As I only had one page that would be seen in landscape format, I opted to use a portrait orientation.

In order to accommodate the binding, the layout would have a wide margin at the bound edge. I opted to put the ‘inspiration’ images on the left hand page, and the yarns on the right hand page. A few small surprises were included to add a little variety (a sound card on one page; a scent on another; and a ‘flavour’ on a third). Otherwise the layout would be as simple as possible. The deconstruction exercise, also had a small sample of the deconstructed materials for reference.

The majority of pages will be white card, but two will be black as they show off certain of the yarns to best advantage.

The next issue to address, was how to fix the yarns to the page. Some of my yarns were far too large in scale to fit in a book (the coat hanger linear concept, and snake vessel for instance are too large to even send, so will be represented in photographic form only, as will the ephemeral ‘ice yarn’ concept, which no longer exists!). Other pieces which are large-scale, but possible to send will be enclosed in a box, with white labels attached to each. The yarns for inclusion in the book will be trimmed to fit the page size and affixed with a rectangle of card at each end, glued in place with a glue gun. A few elements, required sticky fixing dots instead, and the photographs were attached with a glue stick. The thicker yarns were added towards the outer edge of the page so that they would not impede the binding. The yarns were added, more or less, in the sequence in which they were made, unless they felt more appropriate in other groupings (all the white ones for one exercise, were displayed on a black background, for example).

Labelling will be minimal and consist of page numbers, exercise number and name, and yarn numbers. I chose one of my favourite fonts: Courier New for the labelling throughout.

A brief introductory page and contents page were added at the front, once the pages were all in place and numbered.

I had intended to make the cover white with just the name ‘Yarns’ added, but when I was searching for some nice white paper, I came across some ‘pixellated’ wrapping paper that was very similar to one of my collages used as inspiration for one of the yarn collections, so I chose that more colourful alternative, to be paired with grey ribbon. (I may live to regret that decision, however, as I see that it is showing a few scratches already!).

The board covers were covered with wrapping paper, and had a small section removed at the bound edge, which allows them to open easily. I made a template to mark the punching holes, then used a hammer and hollow punch for the board covers, and an ordinary two-hole punch for the card pages.

The drawings, samples, technical media records and notes will be presented separately in a plastic folder. My written technical notes are so similar to the notes in the learning log, that I will not send them.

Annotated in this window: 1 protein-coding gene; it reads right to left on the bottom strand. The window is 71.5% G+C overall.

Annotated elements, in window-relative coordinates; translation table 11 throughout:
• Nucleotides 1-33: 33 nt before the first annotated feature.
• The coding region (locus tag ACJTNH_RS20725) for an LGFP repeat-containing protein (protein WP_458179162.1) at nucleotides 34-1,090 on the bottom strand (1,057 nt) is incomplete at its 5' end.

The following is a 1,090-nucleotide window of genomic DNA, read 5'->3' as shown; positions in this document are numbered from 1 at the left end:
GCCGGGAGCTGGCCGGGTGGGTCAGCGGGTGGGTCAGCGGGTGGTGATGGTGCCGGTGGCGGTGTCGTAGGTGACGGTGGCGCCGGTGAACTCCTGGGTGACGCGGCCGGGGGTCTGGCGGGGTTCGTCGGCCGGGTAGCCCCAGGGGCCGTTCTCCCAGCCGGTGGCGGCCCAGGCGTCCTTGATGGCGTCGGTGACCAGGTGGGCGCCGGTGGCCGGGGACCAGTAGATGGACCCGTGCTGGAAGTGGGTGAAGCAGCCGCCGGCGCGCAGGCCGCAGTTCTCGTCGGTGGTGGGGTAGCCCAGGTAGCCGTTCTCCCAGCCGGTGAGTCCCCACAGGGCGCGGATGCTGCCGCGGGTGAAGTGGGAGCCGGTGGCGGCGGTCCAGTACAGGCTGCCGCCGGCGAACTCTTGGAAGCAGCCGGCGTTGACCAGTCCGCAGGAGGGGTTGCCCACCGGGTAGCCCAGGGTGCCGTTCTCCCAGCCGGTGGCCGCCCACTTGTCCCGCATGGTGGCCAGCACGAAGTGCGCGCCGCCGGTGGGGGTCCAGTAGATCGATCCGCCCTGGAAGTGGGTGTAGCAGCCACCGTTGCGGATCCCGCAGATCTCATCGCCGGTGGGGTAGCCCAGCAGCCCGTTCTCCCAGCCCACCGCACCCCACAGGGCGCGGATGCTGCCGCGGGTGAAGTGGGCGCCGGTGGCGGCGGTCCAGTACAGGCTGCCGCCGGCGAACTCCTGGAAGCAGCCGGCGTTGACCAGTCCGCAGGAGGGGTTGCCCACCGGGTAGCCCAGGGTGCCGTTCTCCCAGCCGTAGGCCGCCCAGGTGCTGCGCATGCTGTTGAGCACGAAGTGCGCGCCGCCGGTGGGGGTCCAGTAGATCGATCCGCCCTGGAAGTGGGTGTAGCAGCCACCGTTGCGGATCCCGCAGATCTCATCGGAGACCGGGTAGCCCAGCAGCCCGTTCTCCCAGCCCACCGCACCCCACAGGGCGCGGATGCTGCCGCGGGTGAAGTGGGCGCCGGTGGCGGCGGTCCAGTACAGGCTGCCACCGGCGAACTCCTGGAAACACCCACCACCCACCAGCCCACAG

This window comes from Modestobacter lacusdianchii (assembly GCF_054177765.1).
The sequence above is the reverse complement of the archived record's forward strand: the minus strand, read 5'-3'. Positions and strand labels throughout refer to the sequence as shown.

Reference:-

Website:-

http://www.homemade-gifts-made-easy.com/how-to-make-a-book.html Accessed Feb/Mar 2017

Reflection on Formative Feedback for Textiles 1: A Textiles Vocabulary: Assignment 3

Formative Feedback from Cari, my tutor, followed by my reflection.

————————————————————————

Overall Comments

A playful, varied and well-crafted body of work.

Research (including sketchbooks and samples)
Context, reflective thinking, analysis, Demonstration of technical and Visual Skills, Demonstration of Creativity
Your research throughout this module has been meticulous, from your initial analysis and deconstruction of what the section entailed (detailed in your blog) to your detailed colour mixing and careful crafting of your collages.
You’ve balanced this carefulness with some lovely playfulness. I love your response to ex.3.1, pt.2 where the stripes emerge from the frame of the fabric to meander out towards the viewer.
The yarn wraps are also really enticing – there’s a great range of textural, tactile and surface qualities in the wraps. Fibrous yarns sit next to matte and glossier surfaces, which creates a varied, dynamic aesthetic. You’ve carefully translated the colour proportions of the painting, using both traditional and non-traditional materials.
The accompanying tables where you record the material quality and source of the yarns are great – use a similar approach in future to record the ‘technical’ information, so you have a good technical resource for future inspiration.
Your handling of both the gouache and watercolour is careful and your colour mixing generally very good. It’s interesting to read your comments about the effect of the light on the accuracy of the colour. Your crafting is consistently careful with all media and processes, with your collage studies particularly well crafted.
The collages (ex.3.4) are varied and playful. You have thoughtfully translated shape, form and colour information into the 2D collage. Your use of materials to capture the different surface qualities was particularly pleasing (e.g. the glossy surface of glass compared to matte linearity of yarn). Collage #3 was ambitious but the result is really effective.
I particularly liked your translation of the Bali image into textile samples rather than flat swatches of colour.
You’ve matched the colours in found fabric samples well but they also match more than the colour – the tie-dye and diffuse colour of some samples has a sense of tropical holidays, which fit the exotic plants and acid brights within the image.

Learning Logs or Blogs/Critical essays
Context, reflective thinking, critical thinking, analysis
The blog is consistently well laid out, with a good number of suitably sized and appropriately collaged photos.